- Diagnostic Différentiel
Drug Information for ERY-TAB (KAISER FOUNDATION HOSPITALS): Microbiology
- CLINICAL PHARMACOLOGY
- INDICATIONS AND USAGE
- Information for Patients
- Drug Interactions
- Drug/Laboratory Test Interactions
- Carcinogenesis, Mutagenesis, Impairment of Fertility
- Labor and Delivery
- Nursing Mothers
- Pediatric Use
- ADVERSE REACTIONS
- DOSAGE AND ADMINISTRATION
- HOW SUPPLIED
- Recommended Storage
- Liens externes liés à ERY-TAB (KAISER FOUNDATION HOSPITALS)
Erythromycin acts by inhibition of protein synthesis by binding 50 S ribosomal subunits of susceptible organisms. It does not affect nucleic acid synthesis. Antagonism has been demonstrated in vitro between erythromycin and clindamycin, lincomycin, and chloramphenicol.
Many strains of Haemophilus influenzae are resistant to erythromycin alone, but are susceptible to erythromycin and sulfonamides used concomitantly.
Staphylococci resistant to erythromycin may emerge during a course of erythromycin therapy.
Erythromycin has been shown to be active against most strains of the following microorganisms, both in vitro and in clinical infections as described in the INDICATIONS AND USAGE section.Gram-positive Organisms
Staphylococcus aureus (resistant organisms may emerge during treatment)
Streptococcus pyogenesGram-negative Organisms
Neisseria gonorrhoeaeOther Microorganisms
The following in vitro data are available, but their clinical significance is unknown.
Erythromycin exhibits in vitro minimal inhibitory concentrations (MIC's) of 0.5 mcg/mL or less against most (= 90%) strains of the following microorganisms; however, the safety and effectiveness of erythromycin in treating clinical infections due to these microorganisms have not been established in adequate and well-controlled clinical trials.Gram-positive Organisms
Viridans group streptococciGram-negative Organisms
Moraxella catarrhalisSusceptibility TestsDilution Techniques
Quantitative methods are used to determine antimicrobial minimum inhibitory concentrations (MIC's). These MIC's provide estimates of the susceptibility of bacteria to antimicrobial compounds. The MIC's should be determined using a standardized procedure. Standardized procedures are based on a dilution method1 (broth or agar) or equivalent with standardized inoculum concentrations and standardized concentrations of erythromycin powder. The MIC values should be interpreted according to the following criteria:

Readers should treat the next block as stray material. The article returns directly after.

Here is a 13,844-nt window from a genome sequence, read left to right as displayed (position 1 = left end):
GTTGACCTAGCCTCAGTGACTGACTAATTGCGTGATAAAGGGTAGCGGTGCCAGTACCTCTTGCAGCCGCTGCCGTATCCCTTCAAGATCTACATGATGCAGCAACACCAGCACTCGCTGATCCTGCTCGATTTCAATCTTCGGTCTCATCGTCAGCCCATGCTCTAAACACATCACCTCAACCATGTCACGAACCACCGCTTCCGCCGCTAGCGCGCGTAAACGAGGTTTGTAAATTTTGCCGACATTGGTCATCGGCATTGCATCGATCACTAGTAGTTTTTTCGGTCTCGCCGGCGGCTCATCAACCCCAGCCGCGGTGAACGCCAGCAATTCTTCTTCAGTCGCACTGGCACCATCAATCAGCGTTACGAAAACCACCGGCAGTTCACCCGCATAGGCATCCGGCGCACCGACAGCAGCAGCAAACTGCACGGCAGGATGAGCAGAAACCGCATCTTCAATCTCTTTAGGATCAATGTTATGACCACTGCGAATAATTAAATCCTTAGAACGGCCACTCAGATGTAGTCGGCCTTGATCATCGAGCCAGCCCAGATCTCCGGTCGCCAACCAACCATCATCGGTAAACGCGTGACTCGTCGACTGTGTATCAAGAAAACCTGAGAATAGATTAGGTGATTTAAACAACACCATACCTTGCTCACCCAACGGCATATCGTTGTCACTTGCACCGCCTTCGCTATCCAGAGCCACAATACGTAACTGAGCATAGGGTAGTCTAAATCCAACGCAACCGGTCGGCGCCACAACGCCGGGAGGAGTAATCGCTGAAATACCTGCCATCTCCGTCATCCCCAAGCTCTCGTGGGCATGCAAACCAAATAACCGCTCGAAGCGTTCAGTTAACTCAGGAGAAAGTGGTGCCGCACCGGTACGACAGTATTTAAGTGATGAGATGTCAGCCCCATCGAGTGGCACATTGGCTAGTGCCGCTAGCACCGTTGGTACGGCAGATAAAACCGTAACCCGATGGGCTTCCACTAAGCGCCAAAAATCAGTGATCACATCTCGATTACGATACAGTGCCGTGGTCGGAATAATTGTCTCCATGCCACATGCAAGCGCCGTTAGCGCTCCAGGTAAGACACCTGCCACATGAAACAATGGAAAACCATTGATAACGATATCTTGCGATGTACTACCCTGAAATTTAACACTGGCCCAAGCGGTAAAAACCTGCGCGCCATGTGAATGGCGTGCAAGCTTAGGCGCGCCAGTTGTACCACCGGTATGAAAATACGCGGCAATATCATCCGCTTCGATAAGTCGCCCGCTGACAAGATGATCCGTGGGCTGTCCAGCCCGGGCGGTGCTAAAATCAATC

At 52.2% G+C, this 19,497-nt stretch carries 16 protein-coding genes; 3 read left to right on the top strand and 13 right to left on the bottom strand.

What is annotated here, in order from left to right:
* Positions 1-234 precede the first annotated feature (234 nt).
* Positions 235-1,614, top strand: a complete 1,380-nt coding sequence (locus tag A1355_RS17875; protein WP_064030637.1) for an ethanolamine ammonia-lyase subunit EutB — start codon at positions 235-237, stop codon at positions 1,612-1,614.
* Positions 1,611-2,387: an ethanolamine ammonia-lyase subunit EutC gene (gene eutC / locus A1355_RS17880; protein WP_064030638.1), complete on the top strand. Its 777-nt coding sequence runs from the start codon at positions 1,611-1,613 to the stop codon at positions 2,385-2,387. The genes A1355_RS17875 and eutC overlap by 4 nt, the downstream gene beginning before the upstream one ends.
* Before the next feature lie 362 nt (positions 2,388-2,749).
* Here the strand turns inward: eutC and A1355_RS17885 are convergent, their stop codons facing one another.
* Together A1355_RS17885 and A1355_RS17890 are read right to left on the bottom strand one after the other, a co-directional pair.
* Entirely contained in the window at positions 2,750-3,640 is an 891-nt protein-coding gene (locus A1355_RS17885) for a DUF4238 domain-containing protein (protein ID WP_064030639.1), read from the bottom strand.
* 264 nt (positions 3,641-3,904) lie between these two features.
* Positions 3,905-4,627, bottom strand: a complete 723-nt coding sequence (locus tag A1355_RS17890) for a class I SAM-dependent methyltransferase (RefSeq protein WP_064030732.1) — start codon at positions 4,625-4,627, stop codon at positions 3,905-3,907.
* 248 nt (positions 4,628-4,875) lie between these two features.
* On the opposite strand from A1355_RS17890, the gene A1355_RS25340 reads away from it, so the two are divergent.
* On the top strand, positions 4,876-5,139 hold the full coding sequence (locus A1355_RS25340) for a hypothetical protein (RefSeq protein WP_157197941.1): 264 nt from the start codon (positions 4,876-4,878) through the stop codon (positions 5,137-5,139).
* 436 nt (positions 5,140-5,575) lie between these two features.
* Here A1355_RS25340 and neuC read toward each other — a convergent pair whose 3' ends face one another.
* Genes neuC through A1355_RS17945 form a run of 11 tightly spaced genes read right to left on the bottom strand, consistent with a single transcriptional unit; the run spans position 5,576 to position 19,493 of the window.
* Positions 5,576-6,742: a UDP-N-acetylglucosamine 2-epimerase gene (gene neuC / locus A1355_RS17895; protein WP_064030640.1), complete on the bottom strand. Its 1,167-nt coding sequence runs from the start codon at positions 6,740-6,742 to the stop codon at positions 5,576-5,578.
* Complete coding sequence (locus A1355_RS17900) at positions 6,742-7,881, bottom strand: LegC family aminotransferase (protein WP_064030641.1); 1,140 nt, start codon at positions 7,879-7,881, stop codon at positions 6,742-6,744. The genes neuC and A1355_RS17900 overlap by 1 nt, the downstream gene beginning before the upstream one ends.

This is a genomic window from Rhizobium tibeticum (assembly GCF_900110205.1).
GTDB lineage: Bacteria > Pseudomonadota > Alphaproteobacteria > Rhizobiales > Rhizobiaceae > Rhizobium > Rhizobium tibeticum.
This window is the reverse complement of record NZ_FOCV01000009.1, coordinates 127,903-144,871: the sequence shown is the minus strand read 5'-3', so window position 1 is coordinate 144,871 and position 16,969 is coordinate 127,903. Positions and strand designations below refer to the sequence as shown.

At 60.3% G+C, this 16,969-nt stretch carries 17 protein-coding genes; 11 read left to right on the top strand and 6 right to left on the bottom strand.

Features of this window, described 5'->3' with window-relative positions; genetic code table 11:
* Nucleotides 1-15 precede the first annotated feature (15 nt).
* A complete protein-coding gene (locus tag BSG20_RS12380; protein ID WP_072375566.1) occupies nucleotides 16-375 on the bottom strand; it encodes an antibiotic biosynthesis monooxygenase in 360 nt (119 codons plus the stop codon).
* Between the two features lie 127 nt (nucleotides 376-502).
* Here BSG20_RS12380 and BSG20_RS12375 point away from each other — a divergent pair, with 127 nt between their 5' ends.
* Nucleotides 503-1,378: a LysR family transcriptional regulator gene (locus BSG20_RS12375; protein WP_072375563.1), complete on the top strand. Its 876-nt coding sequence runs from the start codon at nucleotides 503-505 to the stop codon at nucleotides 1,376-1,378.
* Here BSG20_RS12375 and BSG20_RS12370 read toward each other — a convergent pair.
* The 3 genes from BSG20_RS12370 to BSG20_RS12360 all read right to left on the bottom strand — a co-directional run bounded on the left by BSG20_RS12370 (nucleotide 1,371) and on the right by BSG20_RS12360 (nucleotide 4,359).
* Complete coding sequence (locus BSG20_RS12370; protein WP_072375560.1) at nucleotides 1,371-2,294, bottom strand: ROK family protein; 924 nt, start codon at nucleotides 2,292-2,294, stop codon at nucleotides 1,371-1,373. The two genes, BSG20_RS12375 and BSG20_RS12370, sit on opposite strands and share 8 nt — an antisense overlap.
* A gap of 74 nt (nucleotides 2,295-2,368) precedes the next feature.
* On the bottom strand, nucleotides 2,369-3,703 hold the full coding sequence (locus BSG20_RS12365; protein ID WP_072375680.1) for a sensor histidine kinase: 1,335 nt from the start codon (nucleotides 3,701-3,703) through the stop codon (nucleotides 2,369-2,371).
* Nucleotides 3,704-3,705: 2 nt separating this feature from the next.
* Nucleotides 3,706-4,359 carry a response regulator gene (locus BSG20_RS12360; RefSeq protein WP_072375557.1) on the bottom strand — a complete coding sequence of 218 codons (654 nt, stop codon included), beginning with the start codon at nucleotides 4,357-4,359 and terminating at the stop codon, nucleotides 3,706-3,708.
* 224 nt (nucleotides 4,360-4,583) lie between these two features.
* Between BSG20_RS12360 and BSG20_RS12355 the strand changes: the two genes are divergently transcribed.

MIC (mcg/mL) Interpretation = 0.5 Susceptible (S) 1-4 Intermediate (I) = 8 Resistant (R)
A report of "Susceptible" indicates that the pathogen is likely to be inhibited if the antimicrobial compound in the blood reaches the concentrations usually achievable. A report of "Intermediate" indicates that the result should be considered equivocal, and, if the microorganism is not fully susceptible to alternative, clinically feasible drugs, the test should be repeated. This category implies possible clinical applicability in body sites where the drug is physiologically concentrated or in situations where high dosage of drug can be used. This category also provides a buffer zone which prevents small uncontrolled technical factors from causing major discrepancies in interpretation. A report of "Resistant" indicates that the pathogen is not likely to be inhibited if the antimicrobial compound in the blood reaches the concentrations usually achievable; other therapy should be selected.
Standardized susceptibility test procedures require the use of laboratory control microorganisms to control the technical aspects of the laboratory procedures. Standard erythromycin powder should provide the following MIC values:
Microorganism MIC (mcg/mL) S. aureus ATCC 29213 0.12-0.5 E. faecalis ATCC 29212 1-4
Quantitative methods that require measurement of zone diameters also provide reproducible estimates of the susceptibility of bacteria to antimicrobial compounds. One such standardized procedure2 requires the use of standardized inoculum concentrations. This procedure uses paper disks impregnated with 15-mcg erythromycin to test the susceptibility of microorganisms to erythromycin.
Reports from the laboratory providing results of the standard single-disk susceptibility test with a 15-mcg erythromycin disk should be interpreted according to the following criteria:
Zone Diameter (mm) Interpretation = 23 Susceptible (S) 14-22 Intermediate (I) = 13 Resistant (R)
Interpretation should be as stated above for results using dilution techniques. Interpretation involves correlation of the diameter obtained in the disk test with the MIC for erythromycin.
As with standardized dilution techniques, diffusion methods require the use of laboratory control microorganisms that are used to control the technical aspects of the laboratory procedures. For the diffusion technique, the 15-mcg erythromycin disk should provide the following zone diameters in these laboratory test quality control strains:
Microorganism Zone Diameter (mm) S. aureus ATCC 25923 22-30
- Drug Information Provided by National Library of Medicine (NLM).